Allure of a nearby oasis

CLOSE TO NATURE: Punggol Promenade boasts a riverside walk and a bridge leading to Lorong Halus Wetlands. New developments in Punggol and Sengkang include Lush Acres and La Fiesta.


    Jul 19, 2013

    Allure of a nearby oasis

    WHILE the skyscrapers and sparkling structures that make up the urban jungle of modern Singapore may be beautiful, more prospective home-buyers are setting their sights on homes that bring nature closer to them.

    That means lush greenery, tons of plants, flowers, water features and landscaping.

    Property consultants and developers told My Paper that the overall environment a development provides is a hugely important factor, followed by whether it is near an MRT station.

    Buyers want to live in a place that offers them tranquillity and privacy, said Mr Lim Yew Soon, managing director of EL Development.

    To get around the limited space and still cater to home-buyers, developers try to work in more green spaces and water bodies to reduce the impact of units facing each other, he said.

    "Any open space between dwelling blocks will be used as a pool, for landscaping or facilities such as pavilions or playgrounds, to increase the attractiveness of a project," said Mr Lim.

    Mr Nicholas Mak, head of research and consultancy at SLP International, said it's human nature to want to be near greenery, so landscaping is part of a development's selling point.

    "If you look around and everything is grey, like in Hong Kong, it's not mentally healthy...Greenery is also used as a shield, providing exclusivity and to reduce noise, especially when the building is near expressways," he noted.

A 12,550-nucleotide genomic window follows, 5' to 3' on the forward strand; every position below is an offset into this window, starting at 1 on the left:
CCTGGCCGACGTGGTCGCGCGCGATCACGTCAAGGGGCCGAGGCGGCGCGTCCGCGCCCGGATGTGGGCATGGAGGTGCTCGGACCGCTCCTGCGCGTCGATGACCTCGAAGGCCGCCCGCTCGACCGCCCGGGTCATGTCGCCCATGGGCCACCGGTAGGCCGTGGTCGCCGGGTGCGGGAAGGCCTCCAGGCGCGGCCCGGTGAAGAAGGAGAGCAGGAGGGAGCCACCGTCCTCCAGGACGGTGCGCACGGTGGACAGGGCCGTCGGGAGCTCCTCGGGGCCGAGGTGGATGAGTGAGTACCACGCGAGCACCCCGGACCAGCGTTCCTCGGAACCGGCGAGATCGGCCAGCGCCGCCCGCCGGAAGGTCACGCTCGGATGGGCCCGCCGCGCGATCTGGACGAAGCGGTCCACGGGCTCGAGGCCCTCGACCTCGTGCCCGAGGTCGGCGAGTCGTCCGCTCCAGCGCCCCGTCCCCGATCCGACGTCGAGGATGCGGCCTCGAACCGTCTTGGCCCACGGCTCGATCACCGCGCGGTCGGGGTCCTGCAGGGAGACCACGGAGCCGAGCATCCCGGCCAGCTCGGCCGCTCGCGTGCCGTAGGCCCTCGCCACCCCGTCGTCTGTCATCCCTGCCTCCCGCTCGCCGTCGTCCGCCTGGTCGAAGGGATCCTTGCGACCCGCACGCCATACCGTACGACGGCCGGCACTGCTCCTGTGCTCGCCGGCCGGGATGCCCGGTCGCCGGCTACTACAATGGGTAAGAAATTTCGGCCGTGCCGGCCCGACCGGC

Apartments in the Draycott area, Anderson Road and Balmoral, for instance, offer "the best of both worlds" because they are close to the city centre and yet serve as a "private green oasis" for residents, he said.

    Property developer City Developments Limited said it is committed to investing between 2 per cent and 5 per cent of total construction cost to green innovations.

    It is always striving to bring unique and functional green features to home-buyers, said its spokesman.

    Its executive condominium Lush Acres, which will be completed in 2016, will have a bloom-filled garden and an Agri-Cube Hydroponic Farm, which allows the growing of herbs - such as Italian parsley, peppermint and sweet basil - without soil.

    Mr Li Jun, general manager of Qingjian Realty (South Pacific) Group, noted that buyers have become "more discerning" and look for developments that "bring them a relaxing and quality lifestyle".

    So all its developments create "a harmonious space through balancing the infrastructure and greenery", which gives buyers a sense of belonging and ownership of the place that they live in, he said.

    A bonus would be if the property is in proximity to spots that still remain rustic and untouched.

    That is the reason why more developments are coming up in the Sengkang, Punggol, Kallang and Bukit Timah areas.

    Nature lovers with homes in Sengkang and Punggol will have easy access to the Punggol Waterfront Promenade and Punggol Reservoir. There are unhindered views of Sungei Serangoon and wetlands, and the Riverside Walk features exercise stations, cycling and jogging tracks.

    One can also enjoy the rich biodiversity there, and spot waterside birds such as the Collared Kingfisher.

    Upcoming developments in Punggol and Sengkang include Lush Acres, La Fiesta and Ecopolitan. There's also Jewel @ Buangkok, which will feature a hydrotherapy pool and an adventure corner for kids.

    Kallang is paradise to sports enthusiasts, and has unbeatable views of the river. Expected new developments include RiverBay.

    Bukit Timah is a charm because of its abundant greenery. With Bukit Timah Hill and Bukit Timah Nature Reserve in the area, it gives residents solitude and a sense that they are away from the city. New developments include Eco Sanctuary and Hillview Peak.


    For more on the developments that will bring you closer to nature, turn to pages 16, 18 and 20.